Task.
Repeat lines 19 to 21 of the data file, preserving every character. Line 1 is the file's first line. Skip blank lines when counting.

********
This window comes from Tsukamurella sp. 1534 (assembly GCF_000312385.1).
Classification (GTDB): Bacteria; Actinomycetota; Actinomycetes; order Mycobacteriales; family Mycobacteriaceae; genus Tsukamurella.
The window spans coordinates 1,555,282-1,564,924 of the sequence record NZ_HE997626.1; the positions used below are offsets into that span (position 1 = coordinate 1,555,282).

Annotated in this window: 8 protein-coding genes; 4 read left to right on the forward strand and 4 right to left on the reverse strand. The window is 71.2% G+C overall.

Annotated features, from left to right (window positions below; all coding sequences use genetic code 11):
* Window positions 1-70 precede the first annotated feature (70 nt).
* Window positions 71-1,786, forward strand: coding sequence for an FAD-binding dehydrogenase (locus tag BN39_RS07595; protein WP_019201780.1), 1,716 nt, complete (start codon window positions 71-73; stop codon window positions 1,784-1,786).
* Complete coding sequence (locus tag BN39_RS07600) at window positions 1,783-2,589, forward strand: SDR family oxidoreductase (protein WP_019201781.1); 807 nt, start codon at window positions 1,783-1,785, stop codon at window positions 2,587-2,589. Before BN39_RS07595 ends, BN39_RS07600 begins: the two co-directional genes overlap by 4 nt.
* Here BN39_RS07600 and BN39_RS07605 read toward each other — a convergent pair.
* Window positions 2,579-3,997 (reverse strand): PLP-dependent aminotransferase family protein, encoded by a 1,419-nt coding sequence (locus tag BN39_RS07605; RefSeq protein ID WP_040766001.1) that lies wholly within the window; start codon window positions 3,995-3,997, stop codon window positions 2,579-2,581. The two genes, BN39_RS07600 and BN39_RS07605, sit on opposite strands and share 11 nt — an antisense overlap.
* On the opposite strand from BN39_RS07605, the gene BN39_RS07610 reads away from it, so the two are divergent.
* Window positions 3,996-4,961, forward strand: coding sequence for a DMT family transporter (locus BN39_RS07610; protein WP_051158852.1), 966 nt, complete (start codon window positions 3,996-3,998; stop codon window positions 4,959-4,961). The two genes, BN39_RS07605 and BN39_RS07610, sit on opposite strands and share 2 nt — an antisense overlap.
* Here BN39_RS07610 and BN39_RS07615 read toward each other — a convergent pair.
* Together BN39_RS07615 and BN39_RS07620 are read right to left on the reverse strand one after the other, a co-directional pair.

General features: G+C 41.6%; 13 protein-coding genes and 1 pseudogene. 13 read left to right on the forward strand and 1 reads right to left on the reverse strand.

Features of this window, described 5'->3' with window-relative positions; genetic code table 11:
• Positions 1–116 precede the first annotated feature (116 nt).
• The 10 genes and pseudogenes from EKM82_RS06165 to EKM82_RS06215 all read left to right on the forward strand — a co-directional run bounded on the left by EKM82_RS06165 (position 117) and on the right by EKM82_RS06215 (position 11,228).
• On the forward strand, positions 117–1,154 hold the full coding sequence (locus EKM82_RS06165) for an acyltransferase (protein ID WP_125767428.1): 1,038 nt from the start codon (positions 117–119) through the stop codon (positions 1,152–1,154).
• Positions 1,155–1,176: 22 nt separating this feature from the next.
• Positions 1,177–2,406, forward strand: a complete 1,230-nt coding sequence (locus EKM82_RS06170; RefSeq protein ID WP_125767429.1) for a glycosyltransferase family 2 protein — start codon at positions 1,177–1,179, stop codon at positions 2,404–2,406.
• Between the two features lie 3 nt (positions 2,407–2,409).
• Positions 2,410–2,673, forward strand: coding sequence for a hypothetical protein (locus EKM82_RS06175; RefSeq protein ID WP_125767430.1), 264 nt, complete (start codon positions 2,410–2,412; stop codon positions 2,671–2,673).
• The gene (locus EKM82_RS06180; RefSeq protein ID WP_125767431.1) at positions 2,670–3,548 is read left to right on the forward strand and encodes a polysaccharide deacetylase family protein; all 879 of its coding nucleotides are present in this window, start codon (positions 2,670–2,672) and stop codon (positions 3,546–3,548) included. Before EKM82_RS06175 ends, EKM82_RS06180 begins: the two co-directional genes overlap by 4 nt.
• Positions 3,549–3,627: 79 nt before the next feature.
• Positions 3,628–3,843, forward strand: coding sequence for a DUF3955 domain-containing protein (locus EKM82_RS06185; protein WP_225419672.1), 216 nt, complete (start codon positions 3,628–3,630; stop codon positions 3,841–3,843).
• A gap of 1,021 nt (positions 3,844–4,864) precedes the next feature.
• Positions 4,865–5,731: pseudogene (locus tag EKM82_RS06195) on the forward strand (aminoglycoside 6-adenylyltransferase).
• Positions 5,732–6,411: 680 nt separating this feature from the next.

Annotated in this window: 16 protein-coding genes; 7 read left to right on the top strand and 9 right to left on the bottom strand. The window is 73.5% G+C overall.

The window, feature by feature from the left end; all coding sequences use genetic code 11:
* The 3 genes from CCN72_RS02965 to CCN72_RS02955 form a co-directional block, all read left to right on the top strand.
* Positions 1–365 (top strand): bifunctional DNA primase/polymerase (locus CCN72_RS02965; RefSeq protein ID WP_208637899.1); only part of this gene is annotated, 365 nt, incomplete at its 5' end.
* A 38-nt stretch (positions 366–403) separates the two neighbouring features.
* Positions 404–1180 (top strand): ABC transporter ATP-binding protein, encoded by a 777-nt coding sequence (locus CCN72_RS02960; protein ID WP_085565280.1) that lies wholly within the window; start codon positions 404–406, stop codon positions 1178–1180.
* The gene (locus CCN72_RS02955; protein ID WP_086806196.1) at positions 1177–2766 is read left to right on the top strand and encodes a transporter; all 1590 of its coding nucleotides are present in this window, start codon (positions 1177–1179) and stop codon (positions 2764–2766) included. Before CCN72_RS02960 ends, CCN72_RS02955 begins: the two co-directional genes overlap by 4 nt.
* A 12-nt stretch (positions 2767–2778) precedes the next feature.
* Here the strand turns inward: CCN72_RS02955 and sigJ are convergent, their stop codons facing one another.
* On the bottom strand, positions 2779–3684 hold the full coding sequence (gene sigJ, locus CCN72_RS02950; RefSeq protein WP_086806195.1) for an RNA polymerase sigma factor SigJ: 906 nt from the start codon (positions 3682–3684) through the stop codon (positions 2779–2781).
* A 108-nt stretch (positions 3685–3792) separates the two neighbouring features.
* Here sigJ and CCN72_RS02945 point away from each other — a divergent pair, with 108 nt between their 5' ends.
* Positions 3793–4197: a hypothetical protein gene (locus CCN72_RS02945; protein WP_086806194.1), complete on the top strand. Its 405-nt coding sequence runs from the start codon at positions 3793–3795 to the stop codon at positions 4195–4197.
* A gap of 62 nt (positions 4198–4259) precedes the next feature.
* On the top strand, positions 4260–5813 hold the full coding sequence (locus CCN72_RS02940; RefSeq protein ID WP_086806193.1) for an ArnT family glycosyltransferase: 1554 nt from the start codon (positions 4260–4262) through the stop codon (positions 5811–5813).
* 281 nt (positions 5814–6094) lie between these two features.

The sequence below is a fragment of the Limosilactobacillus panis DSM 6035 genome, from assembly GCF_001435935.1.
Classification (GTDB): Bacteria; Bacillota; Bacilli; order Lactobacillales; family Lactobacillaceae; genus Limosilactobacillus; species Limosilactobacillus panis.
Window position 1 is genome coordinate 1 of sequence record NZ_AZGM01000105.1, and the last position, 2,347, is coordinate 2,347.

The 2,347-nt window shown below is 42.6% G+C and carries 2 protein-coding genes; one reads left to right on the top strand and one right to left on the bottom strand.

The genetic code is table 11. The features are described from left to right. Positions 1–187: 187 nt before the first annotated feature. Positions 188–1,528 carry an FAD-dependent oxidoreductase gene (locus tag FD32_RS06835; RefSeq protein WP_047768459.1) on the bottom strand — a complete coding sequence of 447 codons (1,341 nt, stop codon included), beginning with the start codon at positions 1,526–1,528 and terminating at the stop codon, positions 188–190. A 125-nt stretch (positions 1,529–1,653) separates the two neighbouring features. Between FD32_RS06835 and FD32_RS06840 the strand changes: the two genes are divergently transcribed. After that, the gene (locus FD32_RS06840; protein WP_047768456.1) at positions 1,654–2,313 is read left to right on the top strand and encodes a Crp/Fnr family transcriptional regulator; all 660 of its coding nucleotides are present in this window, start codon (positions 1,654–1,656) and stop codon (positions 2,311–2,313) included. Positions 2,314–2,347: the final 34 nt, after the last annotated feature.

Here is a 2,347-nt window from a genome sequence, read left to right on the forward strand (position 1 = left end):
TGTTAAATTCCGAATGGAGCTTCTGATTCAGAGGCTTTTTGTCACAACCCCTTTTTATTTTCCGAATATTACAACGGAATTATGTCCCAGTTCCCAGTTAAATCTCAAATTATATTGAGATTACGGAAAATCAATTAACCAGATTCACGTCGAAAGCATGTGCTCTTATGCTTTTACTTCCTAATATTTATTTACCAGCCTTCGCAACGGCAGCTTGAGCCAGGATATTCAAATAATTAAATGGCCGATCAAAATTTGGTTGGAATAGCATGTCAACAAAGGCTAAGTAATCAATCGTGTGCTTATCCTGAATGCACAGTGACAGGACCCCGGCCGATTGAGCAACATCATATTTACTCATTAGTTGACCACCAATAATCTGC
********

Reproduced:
• On the forward strand, positions 117–1,154 hold the full coding sequence (locus EKM82_RS06165) for an acyltransferase (protein ID WP_125767428.1): 1,038 nt from the start codon (positions 117–119) through the stop codon (positions 1,152–1,154).
• Positions 1,155–1,176: 22 nt separating this feature from the next.
• Positions 1,177–2,406, forward strand: a complete 1,230-nt coding sequence (locus EKM82_RS06170; RefSeq protein ID WP_125767429.1) for a glycosyltransferase family 2 protein — start codon at positions 1,177–1,179, stop codon at positions 2,404–2,406.